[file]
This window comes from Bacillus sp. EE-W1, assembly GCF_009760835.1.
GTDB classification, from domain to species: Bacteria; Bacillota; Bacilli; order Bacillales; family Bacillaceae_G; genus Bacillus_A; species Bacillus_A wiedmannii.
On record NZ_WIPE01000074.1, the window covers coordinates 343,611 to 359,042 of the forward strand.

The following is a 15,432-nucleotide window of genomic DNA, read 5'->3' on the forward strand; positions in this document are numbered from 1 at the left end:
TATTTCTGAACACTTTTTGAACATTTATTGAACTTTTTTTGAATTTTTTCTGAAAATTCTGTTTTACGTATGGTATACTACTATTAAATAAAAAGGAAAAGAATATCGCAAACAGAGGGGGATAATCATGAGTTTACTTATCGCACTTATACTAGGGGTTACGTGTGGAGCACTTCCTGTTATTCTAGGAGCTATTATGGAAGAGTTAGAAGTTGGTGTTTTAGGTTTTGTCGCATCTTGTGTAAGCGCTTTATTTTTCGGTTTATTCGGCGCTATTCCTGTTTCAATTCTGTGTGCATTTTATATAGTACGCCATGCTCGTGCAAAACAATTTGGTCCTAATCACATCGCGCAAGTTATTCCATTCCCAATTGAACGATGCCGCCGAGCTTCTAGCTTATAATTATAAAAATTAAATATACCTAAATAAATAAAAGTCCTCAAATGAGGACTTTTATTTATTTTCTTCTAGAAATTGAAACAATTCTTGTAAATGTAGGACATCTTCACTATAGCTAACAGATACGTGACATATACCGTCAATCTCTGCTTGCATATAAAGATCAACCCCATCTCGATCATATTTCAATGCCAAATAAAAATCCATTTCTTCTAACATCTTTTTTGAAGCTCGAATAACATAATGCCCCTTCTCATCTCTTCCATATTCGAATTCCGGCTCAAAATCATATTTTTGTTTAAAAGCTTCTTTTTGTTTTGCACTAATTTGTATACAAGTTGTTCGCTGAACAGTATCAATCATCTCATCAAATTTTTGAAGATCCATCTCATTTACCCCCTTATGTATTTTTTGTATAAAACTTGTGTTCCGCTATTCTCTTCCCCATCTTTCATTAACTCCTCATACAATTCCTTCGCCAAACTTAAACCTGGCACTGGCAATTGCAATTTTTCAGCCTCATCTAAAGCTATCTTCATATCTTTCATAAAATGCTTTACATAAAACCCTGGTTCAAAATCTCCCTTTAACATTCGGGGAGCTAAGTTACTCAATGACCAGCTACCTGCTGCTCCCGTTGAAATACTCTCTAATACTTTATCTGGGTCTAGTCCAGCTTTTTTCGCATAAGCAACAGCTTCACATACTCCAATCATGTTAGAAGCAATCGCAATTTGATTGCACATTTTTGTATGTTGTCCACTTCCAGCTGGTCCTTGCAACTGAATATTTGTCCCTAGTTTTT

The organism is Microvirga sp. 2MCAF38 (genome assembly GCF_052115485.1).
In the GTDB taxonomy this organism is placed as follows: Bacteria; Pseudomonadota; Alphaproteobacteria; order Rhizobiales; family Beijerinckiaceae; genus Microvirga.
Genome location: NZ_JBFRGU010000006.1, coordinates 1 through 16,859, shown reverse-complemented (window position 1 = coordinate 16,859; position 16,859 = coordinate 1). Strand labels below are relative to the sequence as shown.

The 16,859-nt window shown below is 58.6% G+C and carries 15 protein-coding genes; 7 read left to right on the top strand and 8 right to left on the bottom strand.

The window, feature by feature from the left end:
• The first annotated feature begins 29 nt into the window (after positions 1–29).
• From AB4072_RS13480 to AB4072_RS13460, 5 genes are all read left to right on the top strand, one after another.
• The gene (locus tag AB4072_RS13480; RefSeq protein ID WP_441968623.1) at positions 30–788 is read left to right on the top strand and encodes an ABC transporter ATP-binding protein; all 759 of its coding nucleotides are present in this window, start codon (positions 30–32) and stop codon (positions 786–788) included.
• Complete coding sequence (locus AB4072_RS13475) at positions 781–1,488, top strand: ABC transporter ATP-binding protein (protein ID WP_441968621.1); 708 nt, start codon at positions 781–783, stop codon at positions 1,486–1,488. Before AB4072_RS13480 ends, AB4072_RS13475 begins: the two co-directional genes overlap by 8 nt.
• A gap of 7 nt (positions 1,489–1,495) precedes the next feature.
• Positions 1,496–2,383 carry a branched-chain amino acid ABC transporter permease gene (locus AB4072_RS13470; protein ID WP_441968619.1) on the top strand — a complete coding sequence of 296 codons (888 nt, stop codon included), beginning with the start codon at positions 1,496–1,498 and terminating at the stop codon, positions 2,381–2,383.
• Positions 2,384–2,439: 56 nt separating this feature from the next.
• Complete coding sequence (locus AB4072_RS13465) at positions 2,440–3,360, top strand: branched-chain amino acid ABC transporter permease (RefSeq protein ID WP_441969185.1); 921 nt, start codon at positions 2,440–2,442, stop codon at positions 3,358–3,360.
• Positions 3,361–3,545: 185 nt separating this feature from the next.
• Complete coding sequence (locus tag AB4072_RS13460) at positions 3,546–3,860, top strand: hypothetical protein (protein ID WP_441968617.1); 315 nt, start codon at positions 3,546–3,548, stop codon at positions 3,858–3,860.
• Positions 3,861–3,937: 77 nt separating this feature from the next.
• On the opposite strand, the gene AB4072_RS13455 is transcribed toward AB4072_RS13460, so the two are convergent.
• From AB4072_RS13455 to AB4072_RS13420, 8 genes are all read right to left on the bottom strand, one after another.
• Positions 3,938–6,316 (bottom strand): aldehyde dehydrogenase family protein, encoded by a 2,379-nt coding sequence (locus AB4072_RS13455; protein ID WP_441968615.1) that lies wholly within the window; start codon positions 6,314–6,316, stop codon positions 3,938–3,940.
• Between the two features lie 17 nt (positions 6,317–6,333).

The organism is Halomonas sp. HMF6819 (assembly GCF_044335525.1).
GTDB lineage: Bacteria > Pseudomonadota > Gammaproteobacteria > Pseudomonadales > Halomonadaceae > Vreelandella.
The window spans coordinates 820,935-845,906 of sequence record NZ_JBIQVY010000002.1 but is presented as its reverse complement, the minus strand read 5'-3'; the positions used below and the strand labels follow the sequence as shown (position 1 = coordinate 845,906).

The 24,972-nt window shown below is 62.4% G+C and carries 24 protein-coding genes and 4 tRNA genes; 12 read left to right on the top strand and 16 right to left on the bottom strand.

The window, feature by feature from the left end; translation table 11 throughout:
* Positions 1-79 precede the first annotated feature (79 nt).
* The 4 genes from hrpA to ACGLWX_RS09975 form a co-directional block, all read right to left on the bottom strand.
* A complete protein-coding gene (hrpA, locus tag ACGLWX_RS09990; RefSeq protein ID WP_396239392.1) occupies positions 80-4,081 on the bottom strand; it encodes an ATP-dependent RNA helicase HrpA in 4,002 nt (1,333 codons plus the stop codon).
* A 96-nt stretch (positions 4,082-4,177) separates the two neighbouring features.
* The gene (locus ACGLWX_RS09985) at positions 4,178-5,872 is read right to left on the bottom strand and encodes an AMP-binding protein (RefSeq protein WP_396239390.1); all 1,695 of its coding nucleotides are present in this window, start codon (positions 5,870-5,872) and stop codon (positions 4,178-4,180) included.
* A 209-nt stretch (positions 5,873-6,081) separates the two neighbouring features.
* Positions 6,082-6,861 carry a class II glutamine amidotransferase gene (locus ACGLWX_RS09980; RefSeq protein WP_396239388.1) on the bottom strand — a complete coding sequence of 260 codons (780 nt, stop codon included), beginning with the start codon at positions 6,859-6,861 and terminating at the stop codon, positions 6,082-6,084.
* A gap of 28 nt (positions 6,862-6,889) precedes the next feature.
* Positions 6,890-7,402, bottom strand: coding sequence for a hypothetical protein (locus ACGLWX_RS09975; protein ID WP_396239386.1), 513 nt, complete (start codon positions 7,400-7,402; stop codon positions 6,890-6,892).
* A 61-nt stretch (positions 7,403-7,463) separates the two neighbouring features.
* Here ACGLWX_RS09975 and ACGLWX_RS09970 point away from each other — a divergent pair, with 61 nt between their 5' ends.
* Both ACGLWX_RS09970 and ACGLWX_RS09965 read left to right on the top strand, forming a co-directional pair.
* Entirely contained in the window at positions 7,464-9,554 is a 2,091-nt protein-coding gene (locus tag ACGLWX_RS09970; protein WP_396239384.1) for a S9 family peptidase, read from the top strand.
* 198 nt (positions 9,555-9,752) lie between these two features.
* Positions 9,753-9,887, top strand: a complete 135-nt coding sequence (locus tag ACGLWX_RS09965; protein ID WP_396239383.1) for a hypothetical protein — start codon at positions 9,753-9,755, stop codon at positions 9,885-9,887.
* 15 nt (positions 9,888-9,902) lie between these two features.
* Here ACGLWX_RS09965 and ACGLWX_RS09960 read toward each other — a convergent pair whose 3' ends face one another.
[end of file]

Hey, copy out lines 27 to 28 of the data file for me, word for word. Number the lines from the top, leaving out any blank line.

GTDB lineage: Bacteria > Pseudomonadota > Gammaproteobacteria > Pseudomonadales > Halomonadaceae > Vreelandella.
The window spans coordinates 820,935-845,906 of sequence record NZ_JBIQVY010000002.1 but is presented as its reverse complement, the minus strand read 5'-3'; the positions used below and the strand labels follow the sequence as shown (position 1 = coordinate 845,906).